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Openssh taking minutes to become available, booting takes half an hour ... because your server waits for a few bytes of randomness

Linux

So, your machine now needs minutes to boot before you can ssh in where it used to be seconds before the Debian Buster update?

Problem

Linux 3.17 (2014-10-05) learnt a new syscall getrandom() that, well, gets bytes from the entropy pool. Glibc learnt about this with 2.25 (2017-02-05) and two tries and four years after the kernel, OpenSSL used that functionality from release 1.1.1 (2018-09-11). OpenSSH implemented this natively for the 7.8 release (2018-08-24) as well.

Now the getrandom() syscall will block1 if the kernel can't provide enough entropy. And that's frequenty the case during boot. Esp. with VMs that have no input devices or IO jitter to source the pseudo random number generator from.

First seen in the wild January 2017

I vividly remember not seeing my Alpine Linux VMs back on the net after the Alpine 3.5 upgrade. That was basically the same issue.

Systemd. Yeah.

Systemd makes this behaviour worse, see issues #4271, #4513 and #10621.
Basically as of now the entropy file saved as /var/lib/systemd/random-seed will not - drumroll - add entropy to the random pool when played back during boot. Actually it will. It will just not be accounted for. So Linux doesn't know. And continues blocking getrandom(). This is obviously different from SysVinit times2 when /var/lib/urandom/random-seed (that you still have lying around on updated systems) made sure the system carried enough entropy over reboot to continue working right after enough of the system was booted.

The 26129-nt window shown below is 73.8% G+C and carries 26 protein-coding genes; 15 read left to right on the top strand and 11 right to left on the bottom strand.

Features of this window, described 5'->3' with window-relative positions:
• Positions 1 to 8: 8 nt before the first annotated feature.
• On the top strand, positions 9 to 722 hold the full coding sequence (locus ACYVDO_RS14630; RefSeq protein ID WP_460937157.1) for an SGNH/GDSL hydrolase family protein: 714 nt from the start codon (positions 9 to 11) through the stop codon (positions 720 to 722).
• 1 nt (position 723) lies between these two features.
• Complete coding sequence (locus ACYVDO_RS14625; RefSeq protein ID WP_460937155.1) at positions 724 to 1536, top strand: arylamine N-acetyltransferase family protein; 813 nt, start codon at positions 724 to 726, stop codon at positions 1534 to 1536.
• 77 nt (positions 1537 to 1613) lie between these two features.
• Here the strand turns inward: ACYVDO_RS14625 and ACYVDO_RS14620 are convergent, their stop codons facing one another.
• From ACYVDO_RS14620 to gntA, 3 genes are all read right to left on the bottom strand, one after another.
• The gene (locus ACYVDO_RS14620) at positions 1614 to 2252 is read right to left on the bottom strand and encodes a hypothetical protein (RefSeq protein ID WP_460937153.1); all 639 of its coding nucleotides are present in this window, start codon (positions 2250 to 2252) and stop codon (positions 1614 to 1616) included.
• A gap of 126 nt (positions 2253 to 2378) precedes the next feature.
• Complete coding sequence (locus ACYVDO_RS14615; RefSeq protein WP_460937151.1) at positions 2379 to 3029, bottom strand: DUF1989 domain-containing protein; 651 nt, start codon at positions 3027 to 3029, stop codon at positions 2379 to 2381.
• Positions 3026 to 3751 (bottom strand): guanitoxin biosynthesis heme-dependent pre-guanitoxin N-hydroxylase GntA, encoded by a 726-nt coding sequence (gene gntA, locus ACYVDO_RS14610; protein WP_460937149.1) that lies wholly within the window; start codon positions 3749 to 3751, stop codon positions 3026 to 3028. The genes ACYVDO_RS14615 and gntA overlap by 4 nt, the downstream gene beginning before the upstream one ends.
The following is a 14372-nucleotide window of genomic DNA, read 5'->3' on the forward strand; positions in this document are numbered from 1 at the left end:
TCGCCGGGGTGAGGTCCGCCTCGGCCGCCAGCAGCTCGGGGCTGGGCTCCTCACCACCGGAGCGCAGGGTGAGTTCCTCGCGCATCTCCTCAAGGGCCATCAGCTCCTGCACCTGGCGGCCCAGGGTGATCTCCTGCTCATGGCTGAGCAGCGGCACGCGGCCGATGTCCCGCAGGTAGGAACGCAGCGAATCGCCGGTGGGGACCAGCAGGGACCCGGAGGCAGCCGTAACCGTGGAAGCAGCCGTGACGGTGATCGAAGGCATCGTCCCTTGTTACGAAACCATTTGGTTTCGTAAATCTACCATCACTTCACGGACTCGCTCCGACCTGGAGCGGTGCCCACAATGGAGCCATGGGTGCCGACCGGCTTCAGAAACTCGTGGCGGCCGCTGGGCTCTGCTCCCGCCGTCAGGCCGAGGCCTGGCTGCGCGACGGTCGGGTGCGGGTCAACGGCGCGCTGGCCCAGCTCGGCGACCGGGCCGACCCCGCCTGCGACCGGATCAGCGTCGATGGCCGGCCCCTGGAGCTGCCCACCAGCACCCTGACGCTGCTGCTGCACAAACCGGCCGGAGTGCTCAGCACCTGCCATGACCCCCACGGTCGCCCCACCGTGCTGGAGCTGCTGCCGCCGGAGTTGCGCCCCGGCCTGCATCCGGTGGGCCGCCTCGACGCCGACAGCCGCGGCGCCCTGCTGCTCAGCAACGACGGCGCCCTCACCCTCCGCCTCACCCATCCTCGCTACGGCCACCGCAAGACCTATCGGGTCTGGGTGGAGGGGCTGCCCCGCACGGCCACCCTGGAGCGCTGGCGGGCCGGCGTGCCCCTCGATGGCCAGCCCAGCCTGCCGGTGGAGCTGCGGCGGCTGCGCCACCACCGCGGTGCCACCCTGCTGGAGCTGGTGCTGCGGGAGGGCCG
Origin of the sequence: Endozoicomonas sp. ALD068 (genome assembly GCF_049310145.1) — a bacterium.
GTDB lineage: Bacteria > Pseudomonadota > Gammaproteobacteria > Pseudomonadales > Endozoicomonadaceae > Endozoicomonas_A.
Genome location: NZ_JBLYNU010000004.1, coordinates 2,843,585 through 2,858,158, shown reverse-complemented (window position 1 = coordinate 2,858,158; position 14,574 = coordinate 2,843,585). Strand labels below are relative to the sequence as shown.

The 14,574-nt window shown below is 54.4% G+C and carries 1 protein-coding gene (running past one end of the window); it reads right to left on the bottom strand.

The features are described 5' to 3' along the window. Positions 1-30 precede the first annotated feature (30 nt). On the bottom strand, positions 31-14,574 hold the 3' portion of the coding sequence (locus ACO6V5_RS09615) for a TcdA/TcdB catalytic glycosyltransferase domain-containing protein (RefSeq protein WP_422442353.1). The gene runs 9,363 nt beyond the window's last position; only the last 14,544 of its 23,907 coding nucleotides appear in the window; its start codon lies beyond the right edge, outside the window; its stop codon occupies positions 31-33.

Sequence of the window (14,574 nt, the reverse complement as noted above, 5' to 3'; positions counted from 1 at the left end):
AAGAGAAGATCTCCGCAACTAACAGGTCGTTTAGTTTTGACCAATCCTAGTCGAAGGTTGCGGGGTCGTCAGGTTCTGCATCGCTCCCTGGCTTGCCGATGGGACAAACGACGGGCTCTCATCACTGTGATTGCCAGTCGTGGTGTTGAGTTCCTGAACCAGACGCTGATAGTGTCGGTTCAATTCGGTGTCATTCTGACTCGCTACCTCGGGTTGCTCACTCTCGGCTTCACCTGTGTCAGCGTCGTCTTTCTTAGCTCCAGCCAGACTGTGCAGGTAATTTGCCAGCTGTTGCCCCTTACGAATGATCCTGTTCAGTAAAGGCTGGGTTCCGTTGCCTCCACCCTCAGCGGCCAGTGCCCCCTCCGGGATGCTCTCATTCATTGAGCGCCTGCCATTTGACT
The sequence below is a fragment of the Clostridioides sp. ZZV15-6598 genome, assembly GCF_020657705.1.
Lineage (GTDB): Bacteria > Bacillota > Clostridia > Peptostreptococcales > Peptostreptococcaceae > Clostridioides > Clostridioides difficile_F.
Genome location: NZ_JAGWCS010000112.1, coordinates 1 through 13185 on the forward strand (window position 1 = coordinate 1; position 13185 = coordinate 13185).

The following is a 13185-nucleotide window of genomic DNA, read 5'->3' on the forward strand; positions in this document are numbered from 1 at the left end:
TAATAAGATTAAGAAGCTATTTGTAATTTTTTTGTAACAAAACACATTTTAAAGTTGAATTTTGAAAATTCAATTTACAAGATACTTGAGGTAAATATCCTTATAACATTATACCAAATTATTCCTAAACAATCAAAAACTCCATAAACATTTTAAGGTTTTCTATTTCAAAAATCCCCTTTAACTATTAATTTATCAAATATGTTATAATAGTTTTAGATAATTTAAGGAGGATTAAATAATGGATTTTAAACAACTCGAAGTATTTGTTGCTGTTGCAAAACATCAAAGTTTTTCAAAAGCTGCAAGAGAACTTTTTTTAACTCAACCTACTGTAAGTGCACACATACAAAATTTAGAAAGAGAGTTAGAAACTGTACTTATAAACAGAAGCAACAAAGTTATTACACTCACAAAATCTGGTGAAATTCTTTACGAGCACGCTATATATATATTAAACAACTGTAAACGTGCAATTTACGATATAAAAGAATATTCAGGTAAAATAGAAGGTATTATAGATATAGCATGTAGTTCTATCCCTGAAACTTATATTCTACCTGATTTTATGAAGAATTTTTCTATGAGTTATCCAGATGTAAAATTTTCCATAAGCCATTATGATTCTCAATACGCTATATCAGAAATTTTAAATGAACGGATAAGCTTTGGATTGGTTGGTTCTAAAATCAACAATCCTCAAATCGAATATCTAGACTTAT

#4167 is a re-opened discussion about systemd eating randomness early at boot (hashmaps in PID 0...). Some Debian folks participate in the recent discussion and it is worth reading if you want to learn about the mess that booting a Linux system has become.

While we're talking systemd ... #10676 also means systems will use RDRAND in the future despite Ted Ts'o's warning on RDRAND [Archive.org mirror and mirrored locally as 130905_Ted_Tso_on_RDRAND.pdf, 205kB as Google+ will be discontinued in April 2019].
Update: RDRAND doesn't return random data on pre-Ryzen AMD CPUs (AMD CPU family <23) as per systemd bug #11810. It will always be 0xFFFFFFFFFFFFFFFF (264-1). This is a known issue since 2014, see kernel bug #85991.

Debian

Debian is seeing the same issue working up towards the Buster release, e.g. Bug #912087.

The typical issue is:

[    4.428797] EXT4-fs (vda1): mounted filesystem with ordered data mode. Opts: data=ordered
[ 130.970863] random: crng init done

with delays up to tens of minutes on systems with very little external random sources.

This is what it should look like:

[    1.616819] random: fast init done
[    2.299314] random: crng init done

Check dmesg | grep -E "(rng|random)" to see how your systems are doing.

If this is not fully solved before the Buster release, I hope some of the below can end up in the release notes3.

Solutions

You need to get entropy into the random pool earlier at boot. There are many ways to achieve this and - currently - all require action by the system administrator.

Kernel boot parameter

From kernel 4.19 (Debian Buster currently runs 4.18 [Update: but will be getting 4.19 before release according to Ben via Mika]) you can set RANDOM_TRUST_CPU at compile time or random.trust_cpu=on on the kernel command line. This will make recent Intel / AMD systems trust RDRAND and fill the entropy pool with it. See the warning from Ted Ts'o linked above.